To console does not mean to take away the pain but rather to be there and say, “You are not alone. I am with you. Together we can carry the burden. Don’t be afraid. I am here.” That is consolation. We all need to give it as well as to receive it.

4. Absence that creates Presence (March 13)
          It is good to visit people who are sick, dying, shut in, handicapped or lonely. But it is also important not to be guilty when our visits have to be short or can only happen occasionally. Often we are so apologetic about our limitations that our apologies prevent us from really being with the other when we are there. A short time fully present to a sick person is much better than a long time with many explanations of why we are too busy to come more often.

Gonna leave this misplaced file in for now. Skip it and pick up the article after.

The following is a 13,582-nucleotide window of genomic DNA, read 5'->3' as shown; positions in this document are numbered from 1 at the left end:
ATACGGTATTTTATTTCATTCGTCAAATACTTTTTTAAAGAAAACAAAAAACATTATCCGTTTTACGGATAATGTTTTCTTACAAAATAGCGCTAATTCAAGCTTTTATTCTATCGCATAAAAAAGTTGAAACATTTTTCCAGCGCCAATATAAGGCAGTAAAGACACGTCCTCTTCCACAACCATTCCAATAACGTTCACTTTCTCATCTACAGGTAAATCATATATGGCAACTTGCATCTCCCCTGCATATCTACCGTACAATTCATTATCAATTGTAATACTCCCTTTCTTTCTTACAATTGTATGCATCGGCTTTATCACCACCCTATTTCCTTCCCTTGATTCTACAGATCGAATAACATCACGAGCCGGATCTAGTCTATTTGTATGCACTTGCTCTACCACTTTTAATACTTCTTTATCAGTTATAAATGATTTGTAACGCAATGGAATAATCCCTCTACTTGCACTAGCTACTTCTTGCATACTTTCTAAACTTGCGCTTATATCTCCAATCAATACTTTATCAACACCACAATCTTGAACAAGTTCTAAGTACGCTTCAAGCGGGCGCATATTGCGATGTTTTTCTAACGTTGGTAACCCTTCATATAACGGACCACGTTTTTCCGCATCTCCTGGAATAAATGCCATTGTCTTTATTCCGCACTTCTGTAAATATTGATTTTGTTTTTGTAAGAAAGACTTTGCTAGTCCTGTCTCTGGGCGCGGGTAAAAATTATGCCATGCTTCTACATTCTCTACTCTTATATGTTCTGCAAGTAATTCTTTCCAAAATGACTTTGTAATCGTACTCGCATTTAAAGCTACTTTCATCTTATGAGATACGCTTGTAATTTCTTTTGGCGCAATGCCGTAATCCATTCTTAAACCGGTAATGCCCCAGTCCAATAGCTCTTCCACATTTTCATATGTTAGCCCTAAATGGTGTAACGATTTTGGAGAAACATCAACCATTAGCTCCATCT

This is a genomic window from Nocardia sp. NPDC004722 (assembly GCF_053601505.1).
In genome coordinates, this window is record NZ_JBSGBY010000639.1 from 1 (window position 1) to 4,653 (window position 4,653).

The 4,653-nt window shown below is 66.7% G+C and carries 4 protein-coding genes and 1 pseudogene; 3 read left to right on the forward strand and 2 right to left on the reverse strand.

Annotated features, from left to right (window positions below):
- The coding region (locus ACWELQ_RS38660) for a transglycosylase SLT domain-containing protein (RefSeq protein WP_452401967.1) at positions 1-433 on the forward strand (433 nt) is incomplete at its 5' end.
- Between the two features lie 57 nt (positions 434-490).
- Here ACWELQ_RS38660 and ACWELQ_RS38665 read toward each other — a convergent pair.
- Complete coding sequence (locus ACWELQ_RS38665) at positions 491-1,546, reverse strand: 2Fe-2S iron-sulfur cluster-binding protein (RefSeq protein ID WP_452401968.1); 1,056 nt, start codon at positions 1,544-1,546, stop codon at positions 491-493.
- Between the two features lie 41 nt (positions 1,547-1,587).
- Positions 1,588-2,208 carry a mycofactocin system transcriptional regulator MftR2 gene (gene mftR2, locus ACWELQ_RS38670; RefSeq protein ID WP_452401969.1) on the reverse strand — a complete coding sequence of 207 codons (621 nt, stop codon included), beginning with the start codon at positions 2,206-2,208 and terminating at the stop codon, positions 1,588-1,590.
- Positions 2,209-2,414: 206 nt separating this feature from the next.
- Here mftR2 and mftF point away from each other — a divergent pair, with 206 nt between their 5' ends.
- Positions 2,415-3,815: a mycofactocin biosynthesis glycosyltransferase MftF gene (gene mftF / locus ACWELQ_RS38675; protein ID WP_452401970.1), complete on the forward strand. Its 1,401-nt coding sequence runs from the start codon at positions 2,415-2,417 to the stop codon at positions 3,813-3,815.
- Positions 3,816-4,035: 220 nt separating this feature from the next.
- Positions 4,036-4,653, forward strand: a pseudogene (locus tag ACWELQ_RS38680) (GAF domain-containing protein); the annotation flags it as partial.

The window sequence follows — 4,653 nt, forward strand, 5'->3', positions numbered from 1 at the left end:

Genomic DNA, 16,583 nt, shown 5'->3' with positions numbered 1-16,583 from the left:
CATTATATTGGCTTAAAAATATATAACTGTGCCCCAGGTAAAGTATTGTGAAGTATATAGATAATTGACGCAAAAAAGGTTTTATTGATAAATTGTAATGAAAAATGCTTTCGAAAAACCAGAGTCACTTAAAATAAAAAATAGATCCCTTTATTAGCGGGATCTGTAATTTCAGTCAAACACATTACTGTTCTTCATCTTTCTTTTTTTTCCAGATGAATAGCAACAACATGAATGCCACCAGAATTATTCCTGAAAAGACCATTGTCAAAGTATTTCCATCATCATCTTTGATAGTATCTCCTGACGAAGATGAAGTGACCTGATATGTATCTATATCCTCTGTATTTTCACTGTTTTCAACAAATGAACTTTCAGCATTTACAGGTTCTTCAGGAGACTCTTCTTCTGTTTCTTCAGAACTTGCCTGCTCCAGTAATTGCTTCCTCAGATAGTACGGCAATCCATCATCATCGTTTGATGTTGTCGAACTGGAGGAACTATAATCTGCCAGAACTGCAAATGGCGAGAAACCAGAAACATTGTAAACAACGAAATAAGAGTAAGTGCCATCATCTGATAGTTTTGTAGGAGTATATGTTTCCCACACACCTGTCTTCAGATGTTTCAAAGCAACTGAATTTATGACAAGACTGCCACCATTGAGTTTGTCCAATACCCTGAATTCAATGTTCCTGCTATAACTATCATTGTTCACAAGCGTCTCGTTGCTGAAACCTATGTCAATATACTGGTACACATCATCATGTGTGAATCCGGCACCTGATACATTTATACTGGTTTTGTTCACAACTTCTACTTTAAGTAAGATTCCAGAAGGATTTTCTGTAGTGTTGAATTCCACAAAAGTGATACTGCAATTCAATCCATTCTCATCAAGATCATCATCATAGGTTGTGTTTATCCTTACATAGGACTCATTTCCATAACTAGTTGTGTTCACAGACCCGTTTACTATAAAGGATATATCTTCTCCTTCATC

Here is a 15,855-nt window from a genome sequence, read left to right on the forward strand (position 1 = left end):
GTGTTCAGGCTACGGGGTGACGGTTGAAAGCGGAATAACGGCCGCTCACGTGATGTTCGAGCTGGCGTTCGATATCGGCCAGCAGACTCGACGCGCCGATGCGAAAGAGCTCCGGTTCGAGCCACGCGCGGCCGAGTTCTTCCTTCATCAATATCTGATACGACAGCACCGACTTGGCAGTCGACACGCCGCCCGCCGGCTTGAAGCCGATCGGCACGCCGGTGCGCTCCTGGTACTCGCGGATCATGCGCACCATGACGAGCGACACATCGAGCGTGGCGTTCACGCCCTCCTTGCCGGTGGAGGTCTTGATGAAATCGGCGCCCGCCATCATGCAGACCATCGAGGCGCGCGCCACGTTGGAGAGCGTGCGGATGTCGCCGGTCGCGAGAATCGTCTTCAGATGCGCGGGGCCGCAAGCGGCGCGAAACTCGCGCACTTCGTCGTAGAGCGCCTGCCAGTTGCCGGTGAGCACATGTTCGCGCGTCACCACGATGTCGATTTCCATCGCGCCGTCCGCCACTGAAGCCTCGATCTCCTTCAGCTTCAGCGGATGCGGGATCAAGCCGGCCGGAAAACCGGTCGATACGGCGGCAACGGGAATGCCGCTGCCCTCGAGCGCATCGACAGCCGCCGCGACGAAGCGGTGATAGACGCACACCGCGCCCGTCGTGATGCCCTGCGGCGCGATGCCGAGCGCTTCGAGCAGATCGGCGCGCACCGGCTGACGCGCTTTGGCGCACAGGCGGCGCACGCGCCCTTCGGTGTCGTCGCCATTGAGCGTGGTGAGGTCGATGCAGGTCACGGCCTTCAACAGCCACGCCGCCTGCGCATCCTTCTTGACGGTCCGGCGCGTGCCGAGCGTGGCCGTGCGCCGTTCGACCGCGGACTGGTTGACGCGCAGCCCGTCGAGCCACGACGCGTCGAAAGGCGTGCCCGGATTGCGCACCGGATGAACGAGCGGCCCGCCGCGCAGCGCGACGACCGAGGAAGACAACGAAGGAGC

If we are able to be fully present to our friends when we are with them, our absence too will bear many fruits. Our friends will say, “He visited me” or She visited me,” and discover in our absence the lasting grace of our presence.

5. Our Unique Call (March 10)
          So many terrible things happen everyday that we start wondering whether the few things we do ourselves make any sense. When people are starving only a few thousand miles away, when wars are raging close to our borders, when countless people in our cities have no homes to live in, our own activities look futile. Such considerations, however, can paralyse and depress us.
           Here the word call becomes important. We are not called to save the world, solve all problems, and help all people. But each of us has our own unique call, in our families, in our work, in our world. We have to keep asking God to help us see clearly what our call is and to give us the strength to live out that call with trust. Then we will discover that our faithfulness to a small task is the most healing response to the illnesses of our time.

6. Wounded Healers (July 8)